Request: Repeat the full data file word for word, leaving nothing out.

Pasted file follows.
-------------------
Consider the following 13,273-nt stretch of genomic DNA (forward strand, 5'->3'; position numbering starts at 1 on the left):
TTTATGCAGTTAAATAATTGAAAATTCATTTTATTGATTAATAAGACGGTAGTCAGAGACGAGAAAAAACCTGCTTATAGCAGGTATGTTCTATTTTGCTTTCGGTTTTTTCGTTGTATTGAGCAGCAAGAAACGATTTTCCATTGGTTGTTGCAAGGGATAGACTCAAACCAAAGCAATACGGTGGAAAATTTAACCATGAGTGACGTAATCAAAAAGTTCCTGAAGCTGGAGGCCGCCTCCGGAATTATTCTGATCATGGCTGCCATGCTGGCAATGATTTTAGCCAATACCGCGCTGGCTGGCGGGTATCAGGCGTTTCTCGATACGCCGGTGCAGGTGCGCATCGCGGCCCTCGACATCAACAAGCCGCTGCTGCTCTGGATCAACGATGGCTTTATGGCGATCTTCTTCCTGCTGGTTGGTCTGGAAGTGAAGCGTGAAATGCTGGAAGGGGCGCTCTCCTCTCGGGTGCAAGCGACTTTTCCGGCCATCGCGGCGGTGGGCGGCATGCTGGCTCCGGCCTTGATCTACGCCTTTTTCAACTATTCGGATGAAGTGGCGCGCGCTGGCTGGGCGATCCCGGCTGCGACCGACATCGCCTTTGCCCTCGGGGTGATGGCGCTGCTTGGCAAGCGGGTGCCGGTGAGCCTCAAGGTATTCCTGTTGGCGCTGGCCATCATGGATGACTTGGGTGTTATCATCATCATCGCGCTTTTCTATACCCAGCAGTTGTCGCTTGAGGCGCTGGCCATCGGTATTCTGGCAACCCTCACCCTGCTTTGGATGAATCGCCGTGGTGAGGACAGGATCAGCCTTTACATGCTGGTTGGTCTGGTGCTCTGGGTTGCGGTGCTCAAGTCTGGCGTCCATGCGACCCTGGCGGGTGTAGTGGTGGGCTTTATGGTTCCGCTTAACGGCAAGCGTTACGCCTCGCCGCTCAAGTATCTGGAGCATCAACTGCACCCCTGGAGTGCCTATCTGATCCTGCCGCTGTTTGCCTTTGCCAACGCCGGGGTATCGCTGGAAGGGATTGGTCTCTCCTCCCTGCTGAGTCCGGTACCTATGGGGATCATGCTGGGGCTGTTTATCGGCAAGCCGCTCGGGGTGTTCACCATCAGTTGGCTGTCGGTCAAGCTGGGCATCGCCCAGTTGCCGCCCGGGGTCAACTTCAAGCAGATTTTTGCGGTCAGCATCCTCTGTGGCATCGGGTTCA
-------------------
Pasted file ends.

Consider the following 13,273-nt stretch of genomic DNA (forward strand, 5'->3'; position numbering starts at 1 on the left):
TTTATGCAGTTAAATAATTGAAAATTCATTTTATTGATTAATAAGACGGTAGTCAGAGACGAGAAAAAACCTGCTTATAGCAGGTATGTTCTATTTTGCTTTCGGTTTTTTCGTTGTATTGAGCAGCAAGAAACGATTTTCCATTGGTTGTTGCAAGGGATAGACTCAAACCAAAGCAATACGGTGGAAAATTTAACCATGAGTGACGTAATCAAAAAGTTCCTGAAGCTGGAGGCCGCCTCCGGAATTATTCTGATCATGGCTGCCATGCTGGCAATGATTTTAGCCAATACCGCGCTGGCTGGCGGGTATCAGGCGTTTCTCGATACGCCGGTGCAGGTGCGCATCGCGGCCCTCGACATCAACAAGCCGCTGCTGCTCTGGATCAACGATGGCTTTATGGCGATCTTCTTCCTGCTGGTTGGTCTGGAAGTGAAGCGTGAAATGCTGGAAGGGGCGCTCTCCTCTCGGGTGCAAGCGACTTTTCCGGCCATCGCGGCGGTGGGCGGCATGCTGGCTCCGGCCTTGATCTACGCCTTTTTCAACTATTCGGATGAAGTGGCGCGCGCTGGCTGGGCGATCCCGGCTGCGACCGACATCGCCTTTGCCCTCGGGGTGATGGCGCTGCTTGGCAAGCGGGTGCCGGTGAGCCTCAAGGTATTCCTGTTGGCGCTGGCCATCATGGATGACTTGGGTGTTATCATCATCATCGCGCTTTTCTATACCCAGCAGTTGTCGCTTGAGGCGCTGGCCATCGGTATTCTGGCAACCCTCACCCTGCTTTGGATGAATCGCCGTGGTGAGGACAGGATCAGCCTTTACATGCTGGTTGGTCTGGTGCTCTGGGTTGCGGTGCTCAAGTCTGGCGTCCATGCGACCCTGGCGGGTGTAGTGGTGGGCTTTATGGTTCCGCTTAACGGCAAGCGTTACGCCTCGCCGCTCAAGTATCTGGAGCATCAACTGCACCCCTGGAGTGCCTATCTGATCCTGCCGCTGTTTGCCTTTGCCAACGCCGGGGTATCGCTGGAAGGGATTGGTCTCTCCTCCCTGCTGAGTCCGGTACCTATGGGGATCATGCTGGGGCTGTTTATCGGCAAGCCGCTCGGGGTGTTCACCATCAGTTGGCTGTCGGTCAAGCTGGGCATCGCCCAGTTGCCGCCCGGGGTCAACTTCAAGCAGATTTTTGCGGTCAGCATCCTCTGTGGCATCGGGTTCA